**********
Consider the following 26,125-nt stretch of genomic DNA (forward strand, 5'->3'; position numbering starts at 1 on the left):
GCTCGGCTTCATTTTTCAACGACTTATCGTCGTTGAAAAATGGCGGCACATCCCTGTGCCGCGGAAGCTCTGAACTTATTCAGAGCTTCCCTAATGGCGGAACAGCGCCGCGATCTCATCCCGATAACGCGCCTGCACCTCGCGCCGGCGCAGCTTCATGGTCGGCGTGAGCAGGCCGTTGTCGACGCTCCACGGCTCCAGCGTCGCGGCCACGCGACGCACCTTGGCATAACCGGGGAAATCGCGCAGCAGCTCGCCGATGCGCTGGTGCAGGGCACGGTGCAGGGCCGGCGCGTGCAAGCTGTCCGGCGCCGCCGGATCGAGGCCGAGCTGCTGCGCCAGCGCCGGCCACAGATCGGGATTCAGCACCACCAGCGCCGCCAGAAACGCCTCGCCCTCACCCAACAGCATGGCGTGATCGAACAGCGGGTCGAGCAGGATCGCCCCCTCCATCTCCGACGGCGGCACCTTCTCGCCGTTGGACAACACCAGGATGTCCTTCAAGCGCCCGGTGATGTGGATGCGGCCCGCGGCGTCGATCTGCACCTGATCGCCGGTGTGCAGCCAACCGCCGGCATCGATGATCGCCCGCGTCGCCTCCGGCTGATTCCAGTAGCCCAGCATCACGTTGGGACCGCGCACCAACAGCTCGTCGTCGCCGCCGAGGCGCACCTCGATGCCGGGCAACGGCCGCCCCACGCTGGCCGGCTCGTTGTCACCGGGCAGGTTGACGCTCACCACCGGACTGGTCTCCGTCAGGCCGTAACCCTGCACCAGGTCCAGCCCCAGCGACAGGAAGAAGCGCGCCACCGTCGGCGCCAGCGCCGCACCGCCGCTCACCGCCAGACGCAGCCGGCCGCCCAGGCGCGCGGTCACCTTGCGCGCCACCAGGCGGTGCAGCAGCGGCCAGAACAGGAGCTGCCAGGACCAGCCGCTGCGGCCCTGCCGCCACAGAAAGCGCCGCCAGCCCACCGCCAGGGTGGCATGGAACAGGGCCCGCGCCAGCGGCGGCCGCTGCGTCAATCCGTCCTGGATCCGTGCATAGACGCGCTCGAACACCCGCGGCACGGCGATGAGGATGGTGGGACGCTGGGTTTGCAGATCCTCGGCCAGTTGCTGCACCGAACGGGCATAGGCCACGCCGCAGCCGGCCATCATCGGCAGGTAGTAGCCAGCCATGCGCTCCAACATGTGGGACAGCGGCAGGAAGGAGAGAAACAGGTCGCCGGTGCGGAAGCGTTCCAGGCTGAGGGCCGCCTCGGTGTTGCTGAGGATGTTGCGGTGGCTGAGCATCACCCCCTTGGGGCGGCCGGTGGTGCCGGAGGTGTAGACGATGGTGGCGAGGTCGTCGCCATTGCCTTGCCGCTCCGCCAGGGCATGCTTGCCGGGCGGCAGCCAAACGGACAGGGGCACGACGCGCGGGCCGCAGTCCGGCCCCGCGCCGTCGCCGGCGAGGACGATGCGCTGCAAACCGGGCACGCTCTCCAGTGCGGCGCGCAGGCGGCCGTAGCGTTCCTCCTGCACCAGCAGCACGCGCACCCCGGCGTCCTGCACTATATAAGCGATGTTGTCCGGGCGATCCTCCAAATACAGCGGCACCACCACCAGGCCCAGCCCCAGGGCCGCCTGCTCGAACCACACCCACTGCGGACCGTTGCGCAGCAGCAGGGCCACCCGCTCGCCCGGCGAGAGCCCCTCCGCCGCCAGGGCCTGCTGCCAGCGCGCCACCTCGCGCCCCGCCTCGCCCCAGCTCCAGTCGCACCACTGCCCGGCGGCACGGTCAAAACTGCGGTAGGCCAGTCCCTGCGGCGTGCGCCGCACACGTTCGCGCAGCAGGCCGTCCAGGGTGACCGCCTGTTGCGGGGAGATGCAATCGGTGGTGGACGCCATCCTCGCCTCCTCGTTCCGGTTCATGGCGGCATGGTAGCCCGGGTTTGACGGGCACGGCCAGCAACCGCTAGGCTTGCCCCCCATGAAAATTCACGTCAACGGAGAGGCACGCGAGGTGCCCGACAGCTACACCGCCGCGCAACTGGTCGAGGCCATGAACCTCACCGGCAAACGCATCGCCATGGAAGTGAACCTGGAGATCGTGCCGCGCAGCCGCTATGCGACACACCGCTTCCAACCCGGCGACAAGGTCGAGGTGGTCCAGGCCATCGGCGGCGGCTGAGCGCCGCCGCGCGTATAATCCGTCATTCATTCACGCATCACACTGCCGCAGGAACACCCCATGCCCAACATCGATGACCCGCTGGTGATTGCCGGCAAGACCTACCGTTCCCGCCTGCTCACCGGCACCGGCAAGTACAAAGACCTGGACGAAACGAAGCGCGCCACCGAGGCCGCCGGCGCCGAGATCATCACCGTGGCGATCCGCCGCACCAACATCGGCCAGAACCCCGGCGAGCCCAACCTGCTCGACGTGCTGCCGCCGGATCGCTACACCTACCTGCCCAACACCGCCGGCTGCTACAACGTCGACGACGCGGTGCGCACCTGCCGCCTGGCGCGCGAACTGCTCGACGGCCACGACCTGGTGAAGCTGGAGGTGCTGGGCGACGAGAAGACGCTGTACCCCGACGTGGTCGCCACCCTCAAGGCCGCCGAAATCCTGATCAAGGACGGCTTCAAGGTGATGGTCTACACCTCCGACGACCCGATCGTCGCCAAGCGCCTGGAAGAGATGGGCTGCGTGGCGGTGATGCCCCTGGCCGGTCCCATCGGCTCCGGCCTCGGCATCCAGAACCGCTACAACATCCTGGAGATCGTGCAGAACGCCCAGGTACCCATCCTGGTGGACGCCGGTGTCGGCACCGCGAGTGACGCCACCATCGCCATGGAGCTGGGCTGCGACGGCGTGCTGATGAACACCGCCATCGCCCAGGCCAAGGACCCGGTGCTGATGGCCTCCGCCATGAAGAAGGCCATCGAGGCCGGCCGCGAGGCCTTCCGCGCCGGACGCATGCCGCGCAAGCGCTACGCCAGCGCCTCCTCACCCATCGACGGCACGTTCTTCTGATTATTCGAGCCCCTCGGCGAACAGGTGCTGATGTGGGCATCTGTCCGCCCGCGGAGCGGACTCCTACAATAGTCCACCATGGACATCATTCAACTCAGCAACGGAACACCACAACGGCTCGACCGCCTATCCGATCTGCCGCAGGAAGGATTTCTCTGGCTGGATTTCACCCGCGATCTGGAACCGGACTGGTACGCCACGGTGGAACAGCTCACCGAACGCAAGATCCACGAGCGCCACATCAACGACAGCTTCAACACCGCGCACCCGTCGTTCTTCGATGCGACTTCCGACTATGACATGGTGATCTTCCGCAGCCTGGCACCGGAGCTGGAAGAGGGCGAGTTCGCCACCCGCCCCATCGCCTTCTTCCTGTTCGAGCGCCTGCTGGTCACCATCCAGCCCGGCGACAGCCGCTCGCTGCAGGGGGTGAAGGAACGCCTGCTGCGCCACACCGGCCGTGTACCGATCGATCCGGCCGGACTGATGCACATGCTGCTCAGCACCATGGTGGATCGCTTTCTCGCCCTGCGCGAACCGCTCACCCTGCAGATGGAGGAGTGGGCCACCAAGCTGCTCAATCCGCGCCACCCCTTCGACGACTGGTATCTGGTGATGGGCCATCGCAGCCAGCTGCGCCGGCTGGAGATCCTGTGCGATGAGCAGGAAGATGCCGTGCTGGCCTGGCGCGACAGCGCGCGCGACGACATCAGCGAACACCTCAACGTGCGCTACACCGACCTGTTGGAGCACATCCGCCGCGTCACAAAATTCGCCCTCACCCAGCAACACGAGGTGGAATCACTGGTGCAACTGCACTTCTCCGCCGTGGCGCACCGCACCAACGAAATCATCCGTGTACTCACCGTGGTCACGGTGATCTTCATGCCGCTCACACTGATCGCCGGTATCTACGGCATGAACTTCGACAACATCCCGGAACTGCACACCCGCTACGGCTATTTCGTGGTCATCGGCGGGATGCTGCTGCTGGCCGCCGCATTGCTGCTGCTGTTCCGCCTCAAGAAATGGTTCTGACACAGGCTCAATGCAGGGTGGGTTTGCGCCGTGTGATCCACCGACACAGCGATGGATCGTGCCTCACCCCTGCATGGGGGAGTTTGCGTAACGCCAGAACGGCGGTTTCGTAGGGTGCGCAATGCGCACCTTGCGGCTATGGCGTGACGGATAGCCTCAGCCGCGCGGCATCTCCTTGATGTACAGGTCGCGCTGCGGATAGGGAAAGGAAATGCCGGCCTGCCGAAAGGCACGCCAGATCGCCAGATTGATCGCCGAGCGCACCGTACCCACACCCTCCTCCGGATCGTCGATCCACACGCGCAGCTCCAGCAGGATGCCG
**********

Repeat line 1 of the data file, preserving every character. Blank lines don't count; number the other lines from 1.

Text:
Consider the following 26,125-nt stretch of genomic DNA (forward strand, 5'->3'; position numbering starts at 1 on the left):